EXPOSITIO MANVS

An exposition of the hand according to Master Johannes Tinctoris, licentiate in laws and chaplain to the King of Sicily

To Johannes de Lotinis, a youth consummately adorned with the finest character and numerous noble skills, Johannes Tinctoris, least among music teachers, sends fraternal good wishes.

Prologue: The first thing, O youth of the most shining talent, that a well-organized instructor in any skill delivers to young men keen to learn, is the milk – that is, the sweetness – of certain straightforward principles, lest, if he should offer them the gall – that is, the bitterness – of difficulty right from the beginning, he put them off through loss of confidence. Thus it was that a learned musician from Italy, a man of considerable and lofty abilities, with great wisdom put together the principle of the hand, to provide a starting-point in the form of a simple set of instructions, handed down, as it were, for the use of anyone intending to apply himself to the art of sound. Encouraged by these same motives, I have resolved to offer a simple explanation of this hand at the outset, hoping to deal with more difficult matters at a later stage. And I have decided that this exposition should itself be dedicated to your most gracious and noble name, not as a singer ignorant of his own hand, since I know you to be highly proficient in this skill – and there is no more dreadful insult with which to charge a musician than the claim that he does not know his hand – but as my dearest friend and colleague, beseeching you most earnestly that you might deign to accept this humble work as a gift, and that you might read it thoroughly in the same spirit of goodwill as that in which I offer it to you for your studies.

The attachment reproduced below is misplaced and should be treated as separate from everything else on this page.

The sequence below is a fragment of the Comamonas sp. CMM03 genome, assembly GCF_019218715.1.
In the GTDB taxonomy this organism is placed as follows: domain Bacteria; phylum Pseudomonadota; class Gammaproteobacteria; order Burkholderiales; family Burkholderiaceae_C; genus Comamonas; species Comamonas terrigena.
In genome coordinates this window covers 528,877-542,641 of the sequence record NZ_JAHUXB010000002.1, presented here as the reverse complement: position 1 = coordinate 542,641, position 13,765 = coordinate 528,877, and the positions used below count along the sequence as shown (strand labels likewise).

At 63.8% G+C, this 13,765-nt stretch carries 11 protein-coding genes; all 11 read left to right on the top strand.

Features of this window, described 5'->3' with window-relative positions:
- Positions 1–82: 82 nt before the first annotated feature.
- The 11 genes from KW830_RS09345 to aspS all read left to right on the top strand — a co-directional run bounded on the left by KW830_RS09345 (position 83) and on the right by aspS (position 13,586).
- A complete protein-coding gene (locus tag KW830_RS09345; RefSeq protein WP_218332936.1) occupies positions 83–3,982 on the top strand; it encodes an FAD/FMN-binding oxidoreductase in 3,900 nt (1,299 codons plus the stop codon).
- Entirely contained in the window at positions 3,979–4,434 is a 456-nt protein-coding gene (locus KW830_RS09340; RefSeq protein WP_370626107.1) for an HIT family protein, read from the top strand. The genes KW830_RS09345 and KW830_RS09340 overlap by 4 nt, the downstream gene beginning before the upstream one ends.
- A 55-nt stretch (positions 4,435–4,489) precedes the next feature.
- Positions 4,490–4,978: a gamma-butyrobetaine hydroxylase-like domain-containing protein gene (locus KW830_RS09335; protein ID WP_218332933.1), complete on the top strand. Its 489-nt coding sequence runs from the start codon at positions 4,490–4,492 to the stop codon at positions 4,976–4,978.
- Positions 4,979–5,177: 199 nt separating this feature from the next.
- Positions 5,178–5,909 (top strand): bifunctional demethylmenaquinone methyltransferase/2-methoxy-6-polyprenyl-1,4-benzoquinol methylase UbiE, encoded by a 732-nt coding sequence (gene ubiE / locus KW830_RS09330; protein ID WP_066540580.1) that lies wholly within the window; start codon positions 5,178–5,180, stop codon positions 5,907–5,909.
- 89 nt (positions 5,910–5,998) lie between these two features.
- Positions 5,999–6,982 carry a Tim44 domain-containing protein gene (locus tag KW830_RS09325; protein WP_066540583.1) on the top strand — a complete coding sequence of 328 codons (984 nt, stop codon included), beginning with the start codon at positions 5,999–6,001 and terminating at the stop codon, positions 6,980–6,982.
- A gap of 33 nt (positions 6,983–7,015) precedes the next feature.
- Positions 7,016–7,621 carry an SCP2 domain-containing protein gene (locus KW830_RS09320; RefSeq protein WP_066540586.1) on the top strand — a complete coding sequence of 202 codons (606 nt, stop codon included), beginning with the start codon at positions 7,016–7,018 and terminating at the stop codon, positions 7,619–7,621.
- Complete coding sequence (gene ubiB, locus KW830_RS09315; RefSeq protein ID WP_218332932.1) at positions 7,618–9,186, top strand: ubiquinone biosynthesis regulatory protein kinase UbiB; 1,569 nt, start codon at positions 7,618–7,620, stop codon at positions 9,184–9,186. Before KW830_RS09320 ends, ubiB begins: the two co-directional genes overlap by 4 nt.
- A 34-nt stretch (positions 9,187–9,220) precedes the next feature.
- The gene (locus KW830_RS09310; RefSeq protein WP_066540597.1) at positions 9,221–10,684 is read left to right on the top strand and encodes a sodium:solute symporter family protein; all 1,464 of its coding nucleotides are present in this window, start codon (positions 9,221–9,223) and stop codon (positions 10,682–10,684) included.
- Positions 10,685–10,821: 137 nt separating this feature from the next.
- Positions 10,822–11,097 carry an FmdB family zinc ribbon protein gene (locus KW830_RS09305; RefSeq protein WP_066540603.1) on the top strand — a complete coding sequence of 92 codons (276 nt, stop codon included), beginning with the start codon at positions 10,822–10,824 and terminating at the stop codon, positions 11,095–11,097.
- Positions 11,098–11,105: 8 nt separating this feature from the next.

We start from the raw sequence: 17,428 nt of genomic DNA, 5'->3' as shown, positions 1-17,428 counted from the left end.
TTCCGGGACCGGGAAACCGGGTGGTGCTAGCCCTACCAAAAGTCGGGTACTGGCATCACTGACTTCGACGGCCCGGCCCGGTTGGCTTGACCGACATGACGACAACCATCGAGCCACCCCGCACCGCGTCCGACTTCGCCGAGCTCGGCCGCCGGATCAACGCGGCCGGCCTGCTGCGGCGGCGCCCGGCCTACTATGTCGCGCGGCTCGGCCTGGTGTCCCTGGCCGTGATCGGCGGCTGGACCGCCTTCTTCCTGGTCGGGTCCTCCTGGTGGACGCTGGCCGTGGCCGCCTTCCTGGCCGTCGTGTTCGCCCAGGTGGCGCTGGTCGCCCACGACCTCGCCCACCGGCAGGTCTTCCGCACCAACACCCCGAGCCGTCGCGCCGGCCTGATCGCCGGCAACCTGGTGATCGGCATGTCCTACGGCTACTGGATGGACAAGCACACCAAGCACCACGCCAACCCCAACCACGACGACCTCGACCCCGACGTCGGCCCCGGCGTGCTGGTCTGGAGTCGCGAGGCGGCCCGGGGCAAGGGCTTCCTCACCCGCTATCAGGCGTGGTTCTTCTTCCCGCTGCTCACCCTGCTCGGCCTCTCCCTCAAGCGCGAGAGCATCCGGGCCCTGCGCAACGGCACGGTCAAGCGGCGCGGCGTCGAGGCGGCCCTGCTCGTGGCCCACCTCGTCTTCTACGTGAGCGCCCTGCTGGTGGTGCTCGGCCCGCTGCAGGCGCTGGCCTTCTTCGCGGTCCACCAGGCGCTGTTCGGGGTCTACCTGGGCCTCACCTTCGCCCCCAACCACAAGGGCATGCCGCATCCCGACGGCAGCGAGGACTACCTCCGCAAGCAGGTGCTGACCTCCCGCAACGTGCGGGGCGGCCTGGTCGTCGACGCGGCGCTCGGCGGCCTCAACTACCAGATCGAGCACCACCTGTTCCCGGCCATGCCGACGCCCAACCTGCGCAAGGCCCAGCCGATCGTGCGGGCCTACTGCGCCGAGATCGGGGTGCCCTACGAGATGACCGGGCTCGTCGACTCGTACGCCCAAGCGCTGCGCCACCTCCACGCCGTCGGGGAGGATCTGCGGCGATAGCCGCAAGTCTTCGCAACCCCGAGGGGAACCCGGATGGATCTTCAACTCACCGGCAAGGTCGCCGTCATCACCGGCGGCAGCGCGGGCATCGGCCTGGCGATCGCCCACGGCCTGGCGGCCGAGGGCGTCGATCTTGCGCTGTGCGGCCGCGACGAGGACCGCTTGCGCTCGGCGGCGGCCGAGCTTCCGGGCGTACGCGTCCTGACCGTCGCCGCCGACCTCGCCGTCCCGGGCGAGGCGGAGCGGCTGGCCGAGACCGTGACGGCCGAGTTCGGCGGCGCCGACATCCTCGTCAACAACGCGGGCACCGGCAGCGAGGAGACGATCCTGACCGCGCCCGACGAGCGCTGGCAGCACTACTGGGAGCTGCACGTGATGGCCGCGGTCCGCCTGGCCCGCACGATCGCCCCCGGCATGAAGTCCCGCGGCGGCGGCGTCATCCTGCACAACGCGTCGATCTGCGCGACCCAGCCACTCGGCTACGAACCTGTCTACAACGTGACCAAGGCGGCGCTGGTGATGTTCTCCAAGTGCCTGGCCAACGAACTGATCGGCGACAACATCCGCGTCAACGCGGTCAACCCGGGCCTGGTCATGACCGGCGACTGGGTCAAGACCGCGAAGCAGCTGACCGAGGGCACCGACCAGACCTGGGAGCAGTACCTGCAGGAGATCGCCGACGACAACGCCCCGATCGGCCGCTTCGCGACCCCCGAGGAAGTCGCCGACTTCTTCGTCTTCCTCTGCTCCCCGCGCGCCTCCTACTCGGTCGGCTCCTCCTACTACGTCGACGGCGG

Chapter 1: On the definition of the hand and its distinguishing features The hand is a concise and useful teaching method, demonstrating comprehensively the qualities of musical pitches. In this context, moreover, it is called the hand as from the container rather than the content, for every hand – the outermost recognized member of the human body, according to the physicians, located on the forearm – contains that teaching in the tips and joints of its fingers. For indeed on this bodily hand there are five digits, that is to say the thumb; index finger; middle, which is commonly called the large finger; medical [ring] finger; and the ear finger, commonly known as the little finger. Of these the first, that is, the thumb, has one tip and two joints; each of the others, however, has one tip and three joints. Since there are four of these latter, and since four times four make sixteen, together with the three previously mentioned this makes a total of nineteen. These nineteen, sharing an equal status, are ascribed to nineteen musical positions through intrinsic visual association; but the final joint of the middle finger is assigned to the final position, which is the twentieth, through extrinsic relationship, as will become clearer below. And although this teaching method can be set up using either hand, it is nevertheless universal standard practice to use the left hand,